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After working with Jamaican producer Danny Browne between 1997 and 2000, and releasing dancehall and reggae influenced music, Maximus Dan moved in the direction of soca and has developed his own style. His biggest hit single to date was "Fighter", which was made for the Soca Warriors (the Trinidad and Tobago national football team) in 2006. "Fighter" became the rallying song for the first ever appearance by Trinidad and Tobago in the FIFA World Cup finals in Germany.
Born and raised in the fishing village of Carenage on Trinidad's west coast, Edghill Thomas, was at first Magadan. He made a name for himself with a few local hits and was eager to collaborate with more established artistes. Although he was more than capable of standing on his own, he was prepared to learn how to survive in the music industry by walking with those who travelled the road before him.
He says of the time: “It wasn’t just a name change but a realisation of what I wanted to be, a leader not a follower. I wanted to bring a different element to the soca industry. It was so normal to sing a party song, festival tune, or road march contender, simply seeking a limited goal of touring after carnival (and settling for that). I wanted to stand out. I wanted to teach. I wanted people to listen – not just follow instructions, like put yuh hand in the air.”
He signed with Main Street Records in 1997, becoming one of the first artists out of Trinidad to work with a major Jamaican label. Under the supervision of producer Danny Browne, he was a featured artiste on the single Do you see what I see on the filthy rhythm with label mates Red Rat, Hawkeye, Goofy, General Degree and others. The rhythm sold well globally.
In 2000, when Magadan became Maximus Dan, he had a string of hits with his own style of soca music. Using his unmistakable voice to deliver conscious messages over driving blends of soca and dancehall music.
Obeah Man, Lash Satan, War, Kick It Way, Soca Train, Hosanna Fire, Earthquake, Order … are just a few of the offerings he has stamped on the national consciousness.
“I was always a man who liked to share knowledge. I grew up around people like that, so I felt being in that environment I wanted to bring that into my music and into the soca arena. It was hard in the beginning ‘cause everybody felt like I was preachin’ in the party,” says Maximus.
“I was always my own worst critic so I would sit down before I format a song and study what are the things to appeal to people … beats, pulse, the instruments and the cords … if you catch them with the music that’s how you draw them in. I make sure the beats are so infectious the words follow automatically.”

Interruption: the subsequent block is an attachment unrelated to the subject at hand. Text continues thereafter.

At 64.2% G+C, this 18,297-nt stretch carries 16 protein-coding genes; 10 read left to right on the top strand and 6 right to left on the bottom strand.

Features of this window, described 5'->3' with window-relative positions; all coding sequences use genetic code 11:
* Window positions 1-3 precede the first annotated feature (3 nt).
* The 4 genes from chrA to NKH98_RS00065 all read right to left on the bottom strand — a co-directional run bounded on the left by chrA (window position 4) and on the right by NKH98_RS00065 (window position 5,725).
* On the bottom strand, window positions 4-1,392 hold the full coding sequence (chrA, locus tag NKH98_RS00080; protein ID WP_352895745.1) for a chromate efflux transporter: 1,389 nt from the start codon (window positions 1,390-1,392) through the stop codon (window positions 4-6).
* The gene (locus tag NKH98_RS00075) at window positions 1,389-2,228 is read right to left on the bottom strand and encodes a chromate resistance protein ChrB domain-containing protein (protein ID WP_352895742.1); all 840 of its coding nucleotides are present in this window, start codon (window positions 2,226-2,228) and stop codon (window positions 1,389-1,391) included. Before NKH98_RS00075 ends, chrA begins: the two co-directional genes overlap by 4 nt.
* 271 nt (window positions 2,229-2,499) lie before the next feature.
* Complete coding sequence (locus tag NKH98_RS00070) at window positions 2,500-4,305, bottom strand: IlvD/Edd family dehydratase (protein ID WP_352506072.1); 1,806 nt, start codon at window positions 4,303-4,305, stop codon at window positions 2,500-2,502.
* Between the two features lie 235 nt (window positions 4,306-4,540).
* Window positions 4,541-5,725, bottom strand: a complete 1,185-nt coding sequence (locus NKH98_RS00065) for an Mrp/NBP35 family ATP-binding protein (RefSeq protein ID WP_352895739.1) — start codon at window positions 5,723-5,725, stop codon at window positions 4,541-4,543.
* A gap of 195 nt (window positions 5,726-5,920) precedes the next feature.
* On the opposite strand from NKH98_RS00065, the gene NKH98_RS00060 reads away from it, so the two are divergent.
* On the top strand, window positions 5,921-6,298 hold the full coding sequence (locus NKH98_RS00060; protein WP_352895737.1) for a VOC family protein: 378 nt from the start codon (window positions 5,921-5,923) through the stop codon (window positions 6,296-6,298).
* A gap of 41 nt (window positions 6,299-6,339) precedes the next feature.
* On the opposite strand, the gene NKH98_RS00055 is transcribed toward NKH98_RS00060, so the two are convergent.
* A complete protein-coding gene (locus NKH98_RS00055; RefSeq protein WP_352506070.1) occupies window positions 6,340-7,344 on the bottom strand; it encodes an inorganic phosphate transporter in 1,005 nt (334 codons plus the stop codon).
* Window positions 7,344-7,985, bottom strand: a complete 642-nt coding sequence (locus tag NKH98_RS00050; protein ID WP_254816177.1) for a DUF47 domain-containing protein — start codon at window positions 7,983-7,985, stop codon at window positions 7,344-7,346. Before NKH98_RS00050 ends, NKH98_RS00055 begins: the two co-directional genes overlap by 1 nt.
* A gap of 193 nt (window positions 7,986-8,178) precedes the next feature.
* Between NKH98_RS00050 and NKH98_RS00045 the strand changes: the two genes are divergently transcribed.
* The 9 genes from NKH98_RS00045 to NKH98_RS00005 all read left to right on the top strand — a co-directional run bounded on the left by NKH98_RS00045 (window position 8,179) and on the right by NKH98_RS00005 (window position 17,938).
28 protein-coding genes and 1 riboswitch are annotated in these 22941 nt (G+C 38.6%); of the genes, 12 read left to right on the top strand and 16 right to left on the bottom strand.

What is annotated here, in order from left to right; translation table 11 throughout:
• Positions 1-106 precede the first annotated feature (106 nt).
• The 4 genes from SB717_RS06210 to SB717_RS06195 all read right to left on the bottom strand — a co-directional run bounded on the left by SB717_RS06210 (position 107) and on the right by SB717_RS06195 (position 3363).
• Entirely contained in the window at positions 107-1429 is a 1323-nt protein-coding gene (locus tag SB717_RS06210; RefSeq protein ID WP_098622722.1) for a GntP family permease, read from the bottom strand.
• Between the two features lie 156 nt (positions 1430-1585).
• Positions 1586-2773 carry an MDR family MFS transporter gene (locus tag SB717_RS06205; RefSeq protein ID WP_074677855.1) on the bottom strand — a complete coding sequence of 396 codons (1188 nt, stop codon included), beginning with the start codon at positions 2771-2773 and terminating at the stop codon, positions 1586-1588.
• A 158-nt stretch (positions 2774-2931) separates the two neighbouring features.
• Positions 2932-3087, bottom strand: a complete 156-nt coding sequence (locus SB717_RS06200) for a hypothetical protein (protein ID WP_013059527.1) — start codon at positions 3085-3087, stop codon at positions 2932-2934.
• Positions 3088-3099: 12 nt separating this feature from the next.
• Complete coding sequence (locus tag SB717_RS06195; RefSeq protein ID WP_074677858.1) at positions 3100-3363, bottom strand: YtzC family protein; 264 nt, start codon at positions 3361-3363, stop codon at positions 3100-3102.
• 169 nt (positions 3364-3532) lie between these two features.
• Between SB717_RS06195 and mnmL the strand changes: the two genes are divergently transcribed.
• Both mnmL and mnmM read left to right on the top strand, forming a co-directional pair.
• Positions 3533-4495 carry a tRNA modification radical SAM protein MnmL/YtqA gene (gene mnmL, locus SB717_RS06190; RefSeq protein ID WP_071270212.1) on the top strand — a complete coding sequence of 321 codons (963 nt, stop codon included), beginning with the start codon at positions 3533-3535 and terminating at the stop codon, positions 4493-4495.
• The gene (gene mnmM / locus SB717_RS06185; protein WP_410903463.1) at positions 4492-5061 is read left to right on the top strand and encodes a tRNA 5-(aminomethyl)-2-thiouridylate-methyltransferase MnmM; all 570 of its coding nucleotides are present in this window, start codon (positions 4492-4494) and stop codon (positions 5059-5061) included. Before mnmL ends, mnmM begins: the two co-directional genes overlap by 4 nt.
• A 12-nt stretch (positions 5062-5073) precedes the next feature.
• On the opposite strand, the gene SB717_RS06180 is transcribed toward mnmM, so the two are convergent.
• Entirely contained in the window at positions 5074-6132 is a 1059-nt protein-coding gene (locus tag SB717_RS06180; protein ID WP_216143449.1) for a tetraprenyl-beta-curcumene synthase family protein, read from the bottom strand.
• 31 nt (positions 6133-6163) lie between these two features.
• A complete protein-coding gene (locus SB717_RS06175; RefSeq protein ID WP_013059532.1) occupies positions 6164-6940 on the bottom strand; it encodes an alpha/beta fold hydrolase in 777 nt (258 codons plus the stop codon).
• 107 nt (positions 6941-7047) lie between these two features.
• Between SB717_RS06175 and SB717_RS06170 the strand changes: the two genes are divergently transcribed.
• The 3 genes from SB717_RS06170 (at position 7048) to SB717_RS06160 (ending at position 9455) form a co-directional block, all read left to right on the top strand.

“I am still trying to find the perfect formula, there is always room for improvement and growth. When people listen they actually learn, and a good listener is a good learner. It’s all well and good to have a good time but you will have in the back of your mind at least one entertainer gave a message… empowerment, positivity.”
“Stevie Wonder, Sam Cooke, Ras Shorty, Bob Marley; they focused on the betterment and education of mankind that was the prime purpose of the music, for you to get the music and for you to live it out at the same time. We artistes are human beings too and we have so much power with the microphone in our hands, but when we come off that stage we go back to normal life and it’s about practicing what you are preaching as well … you need to live what you teach … I try to be the best I can be every single day.”
When the news came that Trinidad and Tobago’s national football team had qualified for the FIFA 2006 World Cup the streets erupted in spontaneous euphoria. The song on everyone’s lips, some with tears streaming down their faces was Soca Warrior by Maximus Dan.
It was a gift to the nation from a true patriot, an artist who has always used his pen to awaken our social consciousness.
The song was written in 2005 at a time when the team needed to feel lifted.
Maximus says: “I wanted to have a song to sing to infinity … til God come. I didn’t want it to just be a football song.”
This is his approach to all things, and what characterizes him as a messenger of the people.
- Paton, Diana; Forde, Maarit (April 13, 2012). Obeah and Other Powers: The Politics of Caribbean Religion and Healing. Duke University Press. pp. 77–. ISBN 9780822351337. Retrieved June 5, 2012.